That has a catchy title, doesn’t it?
In the past year I have looked at books by Oliver Sacks, Elizabeth George, Shannon Kelley, and others. The concept of each blog hasn’t been a book review, but rather, a book exploration.
There are way too many book critics out there, and I don’t want to be another one. If I don’t like a book for whatever reason, I’ll stop reading it. I don’t have the energy to write paragraphs on why I didn’t like the book!
Having explained myself, I’ve decided to redirect my blog specifically to book explorations. Operating under the assumption that the book is worth reading, I want to share with you readers what points stood out for me, how I’ve personalized what I’ve learned, and finally as with any good research study, what further research or reading needs to be done so that I fully understand what I’ve just read.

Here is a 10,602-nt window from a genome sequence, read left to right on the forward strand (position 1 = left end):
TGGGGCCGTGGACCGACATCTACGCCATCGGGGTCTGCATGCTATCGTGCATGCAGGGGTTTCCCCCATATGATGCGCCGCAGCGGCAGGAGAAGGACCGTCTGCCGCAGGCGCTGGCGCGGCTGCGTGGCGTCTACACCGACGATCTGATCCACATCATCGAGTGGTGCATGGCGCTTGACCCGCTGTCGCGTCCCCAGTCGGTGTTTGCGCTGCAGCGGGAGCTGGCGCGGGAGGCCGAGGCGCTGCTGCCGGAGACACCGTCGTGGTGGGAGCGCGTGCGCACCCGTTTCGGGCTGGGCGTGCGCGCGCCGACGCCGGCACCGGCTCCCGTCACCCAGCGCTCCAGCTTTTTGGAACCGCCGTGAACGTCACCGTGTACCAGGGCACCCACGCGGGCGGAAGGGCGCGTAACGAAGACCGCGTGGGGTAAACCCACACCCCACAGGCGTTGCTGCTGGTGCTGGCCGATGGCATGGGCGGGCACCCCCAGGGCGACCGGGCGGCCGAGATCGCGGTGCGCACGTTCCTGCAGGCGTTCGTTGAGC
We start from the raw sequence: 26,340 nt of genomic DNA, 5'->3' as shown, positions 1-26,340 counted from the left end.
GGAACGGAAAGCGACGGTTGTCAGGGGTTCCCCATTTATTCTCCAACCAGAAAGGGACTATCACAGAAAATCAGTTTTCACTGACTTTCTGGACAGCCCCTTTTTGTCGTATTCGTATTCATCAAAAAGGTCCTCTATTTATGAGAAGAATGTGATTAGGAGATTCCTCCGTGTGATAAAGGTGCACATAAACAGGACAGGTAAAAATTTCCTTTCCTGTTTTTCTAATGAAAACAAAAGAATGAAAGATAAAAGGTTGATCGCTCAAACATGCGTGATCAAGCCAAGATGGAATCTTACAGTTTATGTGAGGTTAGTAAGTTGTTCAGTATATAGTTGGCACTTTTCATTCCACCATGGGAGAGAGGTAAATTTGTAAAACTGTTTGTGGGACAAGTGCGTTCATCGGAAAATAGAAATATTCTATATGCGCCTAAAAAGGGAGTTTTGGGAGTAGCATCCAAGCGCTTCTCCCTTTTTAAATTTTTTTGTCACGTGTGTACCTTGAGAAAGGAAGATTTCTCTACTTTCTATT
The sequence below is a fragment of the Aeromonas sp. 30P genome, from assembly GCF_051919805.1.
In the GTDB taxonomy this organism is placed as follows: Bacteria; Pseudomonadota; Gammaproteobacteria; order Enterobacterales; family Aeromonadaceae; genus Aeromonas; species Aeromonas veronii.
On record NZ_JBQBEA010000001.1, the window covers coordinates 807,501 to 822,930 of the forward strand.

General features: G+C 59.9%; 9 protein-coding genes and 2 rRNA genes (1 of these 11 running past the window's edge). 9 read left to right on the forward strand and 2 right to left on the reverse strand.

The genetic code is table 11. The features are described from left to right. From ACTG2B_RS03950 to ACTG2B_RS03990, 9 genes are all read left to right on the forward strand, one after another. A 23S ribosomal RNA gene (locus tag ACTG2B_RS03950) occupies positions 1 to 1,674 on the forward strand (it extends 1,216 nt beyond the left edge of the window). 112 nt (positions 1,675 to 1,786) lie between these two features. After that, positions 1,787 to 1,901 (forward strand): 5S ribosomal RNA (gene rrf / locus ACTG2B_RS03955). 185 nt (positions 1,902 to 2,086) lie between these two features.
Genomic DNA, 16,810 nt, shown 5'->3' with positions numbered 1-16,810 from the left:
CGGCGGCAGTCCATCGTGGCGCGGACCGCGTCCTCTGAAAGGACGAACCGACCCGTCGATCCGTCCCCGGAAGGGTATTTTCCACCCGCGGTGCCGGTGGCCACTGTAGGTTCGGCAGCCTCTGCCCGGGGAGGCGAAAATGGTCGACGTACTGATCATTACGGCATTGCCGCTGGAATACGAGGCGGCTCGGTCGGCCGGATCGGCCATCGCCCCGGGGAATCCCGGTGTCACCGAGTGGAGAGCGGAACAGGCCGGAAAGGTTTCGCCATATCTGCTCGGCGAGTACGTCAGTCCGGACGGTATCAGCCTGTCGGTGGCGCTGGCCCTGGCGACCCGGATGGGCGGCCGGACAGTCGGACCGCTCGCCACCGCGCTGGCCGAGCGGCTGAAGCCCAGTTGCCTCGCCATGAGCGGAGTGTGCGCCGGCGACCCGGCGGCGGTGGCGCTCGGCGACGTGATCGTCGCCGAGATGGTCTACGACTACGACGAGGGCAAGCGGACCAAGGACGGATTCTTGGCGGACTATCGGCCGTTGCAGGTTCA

I’ve always enjoyed reading, and I’ve always been a fast reader. I think it’s important to read just for the sake of reading. As an academic, though, I need to move beyond pure enjoyment and be the perpetual learner I claim to be.
The books I’ll be exploring, for the most part, will be those specific to psychology, educational psychology, music psychology, and music. I will sneak in a book or two by Frank Peretti or Richard North Patterson as they are published. This brings me to my next point: Learning must be relevant, so any book discussed in my blogs will have been published in the last two years.
I would love to hear your thoughts and suggestions as I work toward this new goal. Also feel free to suggest books relevant to my interests that I should read. And, by the way the next book I’m exploring as promised is Anthony Storr’s Music and the Mind.